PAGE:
The FBI continues to work with states to establish the Combined DNA Information System (CODIS) that will allow state and local crime laboratories to exchange and compare DNA profiles electronically, thereby linking serial violent crimes and to identify suspects by matching DNA evidence to offender profiles. CODIS is operational in 86 crime laboratories in 36 states and the District of Columbia.
Currently, 48 of 50 states and all territories and possessions have enacted laws allowing the collection of DNA samples from convicted sex offenders and others convicted of violent crimes. We are working with the two states that do not have laws and expect those states to enact appropriate laws this year. At this time, there is no comparable effort to collect and maintain DNA samples from individuals convicted federally for sex crimes and other violent offenses. As a result of the "Innocent Images" initiative and other cases, more and more individuals are being convicted in Federal Court for sex offenses involving minors.
Steps need to be taken to close the gap between state and federal DNA profiling efforts so that a true nationwide database of DNA profiles for all convicted sex offenders is available.
Sex Offender Registry. The permanent national sex offender registry is scheduled to be implemented In July 1999 when the National Crime Information Center (NCIC) 2000 system becomes operational. This file will have the capability to retain an offender's current and previous registered addresses, dates of registration and conviction(s), photograph and fingerprints. Currently, an interim National Sex Offender Registry is operational which utilizes the FBI's Interstate Identification Index and the National Law Enforcement Telecommunications System. The initiative became operational in February 1997. As of February 12, 1998, 23 states are participating in the Registry with 30,778 records flagged as sex offenders.
Industry Actions and Assistance. Over the past year, we have seen positive steps by the software and Internet Service Provider industries to reduce the availability of pornography to minors. Some Internet Service Providers are exploring different methods for protecting our children; to include blocking access to chat rooms and Internet news groups -- the places where Sexual Predators target and recruit minors. Some site providers are using proof of age and similar shielding systems to keep underage children from accessing sites containing adult-oriented materials.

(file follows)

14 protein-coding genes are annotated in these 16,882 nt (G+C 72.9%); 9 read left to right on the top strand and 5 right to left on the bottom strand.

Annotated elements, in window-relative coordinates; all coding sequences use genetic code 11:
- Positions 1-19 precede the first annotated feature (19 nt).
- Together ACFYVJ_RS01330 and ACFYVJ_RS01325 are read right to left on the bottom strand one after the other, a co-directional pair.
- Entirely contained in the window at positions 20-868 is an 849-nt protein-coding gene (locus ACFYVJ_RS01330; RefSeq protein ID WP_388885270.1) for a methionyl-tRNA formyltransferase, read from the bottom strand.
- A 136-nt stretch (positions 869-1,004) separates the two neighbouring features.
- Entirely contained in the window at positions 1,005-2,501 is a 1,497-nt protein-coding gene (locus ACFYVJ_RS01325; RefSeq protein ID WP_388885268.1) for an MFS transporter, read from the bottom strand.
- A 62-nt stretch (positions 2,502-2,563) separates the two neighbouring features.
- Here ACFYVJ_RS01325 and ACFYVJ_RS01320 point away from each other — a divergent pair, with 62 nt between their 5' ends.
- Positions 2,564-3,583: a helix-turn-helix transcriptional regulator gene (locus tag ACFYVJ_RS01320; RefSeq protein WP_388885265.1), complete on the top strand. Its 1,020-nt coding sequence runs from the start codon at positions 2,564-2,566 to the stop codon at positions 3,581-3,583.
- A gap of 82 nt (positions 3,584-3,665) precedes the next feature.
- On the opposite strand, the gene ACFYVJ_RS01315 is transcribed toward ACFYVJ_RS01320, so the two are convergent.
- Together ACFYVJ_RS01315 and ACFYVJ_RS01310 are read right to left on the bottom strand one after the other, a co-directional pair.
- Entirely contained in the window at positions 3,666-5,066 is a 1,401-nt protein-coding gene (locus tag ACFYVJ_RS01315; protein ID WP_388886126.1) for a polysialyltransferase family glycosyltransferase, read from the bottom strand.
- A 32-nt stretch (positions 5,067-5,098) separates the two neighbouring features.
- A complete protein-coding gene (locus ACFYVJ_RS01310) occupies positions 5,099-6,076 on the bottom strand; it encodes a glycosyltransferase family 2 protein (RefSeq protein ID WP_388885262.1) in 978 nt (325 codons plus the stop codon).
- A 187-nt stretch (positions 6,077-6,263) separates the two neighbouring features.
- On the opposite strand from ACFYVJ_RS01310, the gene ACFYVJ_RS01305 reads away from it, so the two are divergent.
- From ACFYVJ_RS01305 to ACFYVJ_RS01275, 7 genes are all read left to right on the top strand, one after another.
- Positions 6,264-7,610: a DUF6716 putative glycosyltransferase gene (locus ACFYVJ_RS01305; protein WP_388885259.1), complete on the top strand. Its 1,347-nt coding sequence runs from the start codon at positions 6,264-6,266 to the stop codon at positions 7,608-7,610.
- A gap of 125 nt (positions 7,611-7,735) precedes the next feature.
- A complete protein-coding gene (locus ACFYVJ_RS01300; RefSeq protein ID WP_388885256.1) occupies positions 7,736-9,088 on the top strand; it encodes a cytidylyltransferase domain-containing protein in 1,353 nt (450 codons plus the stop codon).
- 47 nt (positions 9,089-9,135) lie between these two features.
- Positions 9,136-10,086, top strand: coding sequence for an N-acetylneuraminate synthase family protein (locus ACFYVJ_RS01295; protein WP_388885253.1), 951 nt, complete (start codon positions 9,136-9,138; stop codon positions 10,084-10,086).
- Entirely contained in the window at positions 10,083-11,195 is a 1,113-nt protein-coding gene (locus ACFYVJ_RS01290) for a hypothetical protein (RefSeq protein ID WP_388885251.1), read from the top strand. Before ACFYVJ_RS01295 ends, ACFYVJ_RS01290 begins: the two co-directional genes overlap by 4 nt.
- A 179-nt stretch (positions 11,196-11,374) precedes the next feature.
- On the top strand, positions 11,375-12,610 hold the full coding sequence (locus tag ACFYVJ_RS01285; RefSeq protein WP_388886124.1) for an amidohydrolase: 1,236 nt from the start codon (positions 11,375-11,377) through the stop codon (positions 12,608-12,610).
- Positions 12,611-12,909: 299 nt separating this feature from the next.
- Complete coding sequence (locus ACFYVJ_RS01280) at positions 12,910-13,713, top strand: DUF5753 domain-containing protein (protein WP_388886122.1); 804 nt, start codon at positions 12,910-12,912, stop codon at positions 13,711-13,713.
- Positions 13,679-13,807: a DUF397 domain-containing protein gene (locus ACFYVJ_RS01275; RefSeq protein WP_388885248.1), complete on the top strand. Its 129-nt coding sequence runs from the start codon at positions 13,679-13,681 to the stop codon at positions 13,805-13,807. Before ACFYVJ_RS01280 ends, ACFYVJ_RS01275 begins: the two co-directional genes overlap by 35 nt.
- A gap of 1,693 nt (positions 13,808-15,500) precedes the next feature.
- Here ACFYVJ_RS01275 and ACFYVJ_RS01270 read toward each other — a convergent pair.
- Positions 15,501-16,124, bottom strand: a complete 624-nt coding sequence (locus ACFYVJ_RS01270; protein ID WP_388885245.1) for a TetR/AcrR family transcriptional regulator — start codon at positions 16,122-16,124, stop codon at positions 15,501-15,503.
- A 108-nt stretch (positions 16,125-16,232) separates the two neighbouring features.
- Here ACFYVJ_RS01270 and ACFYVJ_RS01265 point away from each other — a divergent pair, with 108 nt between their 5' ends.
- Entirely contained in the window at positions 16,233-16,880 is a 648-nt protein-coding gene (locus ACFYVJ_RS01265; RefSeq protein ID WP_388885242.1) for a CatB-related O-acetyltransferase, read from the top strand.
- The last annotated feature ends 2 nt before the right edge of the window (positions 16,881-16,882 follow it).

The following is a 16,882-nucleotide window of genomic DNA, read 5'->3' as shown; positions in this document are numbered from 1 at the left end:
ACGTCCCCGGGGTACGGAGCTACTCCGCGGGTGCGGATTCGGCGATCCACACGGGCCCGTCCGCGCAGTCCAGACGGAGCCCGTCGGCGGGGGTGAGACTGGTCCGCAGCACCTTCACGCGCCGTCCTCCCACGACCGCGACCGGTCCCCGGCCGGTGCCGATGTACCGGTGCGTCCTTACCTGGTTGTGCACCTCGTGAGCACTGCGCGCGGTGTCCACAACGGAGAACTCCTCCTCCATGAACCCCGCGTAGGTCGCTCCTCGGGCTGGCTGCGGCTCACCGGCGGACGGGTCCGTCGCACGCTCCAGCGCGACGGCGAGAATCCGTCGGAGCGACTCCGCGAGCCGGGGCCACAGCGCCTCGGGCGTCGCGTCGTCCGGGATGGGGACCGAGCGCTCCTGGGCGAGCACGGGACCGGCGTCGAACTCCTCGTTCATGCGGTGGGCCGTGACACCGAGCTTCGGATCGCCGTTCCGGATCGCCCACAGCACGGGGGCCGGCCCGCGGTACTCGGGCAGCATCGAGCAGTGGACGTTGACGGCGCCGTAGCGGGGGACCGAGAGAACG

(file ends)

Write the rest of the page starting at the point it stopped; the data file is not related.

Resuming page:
Yet, more can and should be done to keep sexual predators from being able to reach our children through the Internet and commercial services. I urge the manufacturers of software products , those used for connecting to the Internet and also used in modems and computers, to include with their products a copy of the Internet safety publications prepared by either the FBI, the National Center for Missing and Exploited Children, the Department of Education or a pamphlet of their own design. This simple action would help raise the awareness of parents and provide children with safety tips and practices to use while enjoying the Internet.
Another problem we encounter is access to subscriber information. When we identify an individual's screen name -- not their subscriber name -- through an on-line session, we must secure a Federal Grand Jury subpoena and then go to the Internet Service Provider to obtain subscriber and account information for that particular screen name. Oftentimes, sexual predators and others use multiple screen names or change screen names on a daily basis. Some Internet Service Providers retain screen name identifiers for such short periods of time -- in some instances less than two days -- that when law enforcement presents a subpoena, the Internet Service Provider is not able to retrieve from its archives the requested subscriber and account information.
The telephone industry is required by Federal Communications Commission regulation to maintain subscriber and call information for a fixed period of time. It would be beneficial for law enforcement if Internet Service Providers adopt a similar approach for retaining subscriber information and records for screen names and associated Internet Working Protocol numbers , or "IP addresses." Such information, when provided to law enforcement upon service of a subpoena, is critical to the timely identification of persons sending child pornography or trying to recruit a child for illicit sexual purposes.